A good economy needs more engineers, inventors, scientists, true entrepreneurs. Not fake professionals who call themselves economists and spoiled brats with Ivy MBA Finance degrees who think that the world owes them bazillion dollars 'cause they are smart.

Here is something I will say in simple English to all the gullible  who keep believeing the bullshit by the Feds, Governmentsand the Econoclowns: The sound economic policy for any economy is not to interfere with business cycles and/or cost of capital.


MillionDollarBonus_'s picture

"The sound economic policy for any economy is not to interfere with business cycles and/or cost of capital."

This is a purist/extremist view. The world is not black and white - it comes in shades of grey. You have to accept the value of fiscal and monetary stimulus or else you are simply an extremist.

eureka's picture

Here's some "shades" for you:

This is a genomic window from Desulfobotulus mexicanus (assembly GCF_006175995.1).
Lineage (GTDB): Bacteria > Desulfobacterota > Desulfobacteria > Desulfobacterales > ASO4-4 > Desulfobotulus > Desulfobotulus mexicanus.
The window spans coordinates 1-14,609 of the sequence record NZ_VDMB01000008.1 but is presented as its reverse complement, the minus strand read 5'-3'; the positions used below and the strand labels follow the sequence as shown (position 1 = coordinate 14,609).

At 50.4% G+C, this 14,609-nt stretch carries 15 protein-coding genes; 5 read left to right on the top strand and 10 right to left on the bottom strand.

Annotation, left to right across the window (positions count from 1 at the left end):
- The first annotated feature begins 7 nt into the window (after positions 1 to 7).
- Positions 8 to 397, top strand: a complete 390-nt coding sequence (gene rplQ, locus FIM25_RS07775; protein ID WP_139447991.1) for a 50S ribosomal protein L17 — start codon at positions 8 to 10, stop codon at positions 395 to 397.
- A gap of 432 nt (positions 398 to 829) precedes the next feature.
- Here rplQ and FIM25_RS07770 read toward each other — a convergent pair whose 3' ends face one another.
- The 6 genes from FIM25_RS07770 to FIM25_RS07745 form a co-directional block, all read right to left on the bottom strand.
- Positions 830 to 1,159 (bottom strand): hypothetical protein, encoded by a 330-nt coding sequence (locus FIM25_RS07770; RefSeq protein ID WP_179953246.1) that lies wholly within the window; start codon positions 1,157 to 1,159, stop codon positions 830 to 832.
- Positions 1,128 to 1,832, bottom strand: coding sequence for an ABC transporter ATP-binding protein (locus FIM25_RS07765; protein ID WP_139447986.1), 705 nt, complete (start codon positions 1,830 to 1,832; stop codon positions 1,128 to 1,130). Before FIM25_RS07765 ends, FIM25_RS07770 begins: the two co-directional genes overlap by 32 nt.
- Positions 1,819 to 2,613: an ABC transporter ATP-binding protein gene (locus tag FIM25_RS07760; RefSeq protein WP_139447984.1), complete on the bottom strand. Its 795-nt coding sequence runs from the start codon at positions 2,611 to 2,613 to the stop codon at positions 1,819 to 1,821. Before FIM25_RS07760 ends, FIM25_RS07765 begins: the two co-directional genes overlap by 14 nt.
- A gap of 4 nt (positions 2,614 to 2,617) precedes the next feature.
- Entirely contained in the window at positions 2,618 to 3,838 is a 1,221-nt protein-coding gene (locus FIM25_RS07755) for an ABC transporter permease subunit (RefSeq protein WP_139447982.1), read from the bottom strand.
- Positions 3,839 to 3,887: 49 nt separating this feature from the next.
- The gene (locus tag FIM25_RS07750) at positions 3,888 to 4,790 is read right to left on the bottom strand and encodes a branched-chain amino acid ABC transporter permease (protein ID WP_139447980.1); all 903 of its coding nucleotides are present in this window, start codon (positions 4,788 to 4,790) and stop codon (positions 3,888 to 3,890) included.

"Jumbo Loans" - means that the rich  and or aspiringh rich are busy gobbling up McMAnsions at pennies in the dollar.

They're gonna feel really good about themselves; at least they'll be watching the crash of US Paper-Financial Empire from a premium seat - until the "mansion" goes on fire.

FeetOnTheGround's picture

Shades of gray ARE black and white.

s2man's picture

Im doing my part; converting every FRN I can into physical assets.  Short $, long stuff.

curbyourrisk's picture

You are a tool of the BERNANK.


People like you are part of the problem.. I bet you would like to give the world a can of coke too, then hold hands around the camp fire and sing kum-bay-ah.

chubbar's picture

I keep reading where the analysts believe this price drop will stop at 1996 pricing. I built a house in 1996 and sold it in 2005. The price according to Zillow (not sure how accurate they are) has it BELOW the amount I spent to build it back in 96', and I did a pretty decent job of keeping the cost down.

Cognitive Dissonance's picture

'Hey CD, which bush have you been hiding under, eh?'

I will be posting a new article today called "Breaking Broken Connections." 

Oh regional Indian's picture

Nice, very apt under these Scorpionic, Samahain-y, day of the dead-y times.

Thin veil and all. look forward to reading it.


philipat's picture

NAR Spokesperson: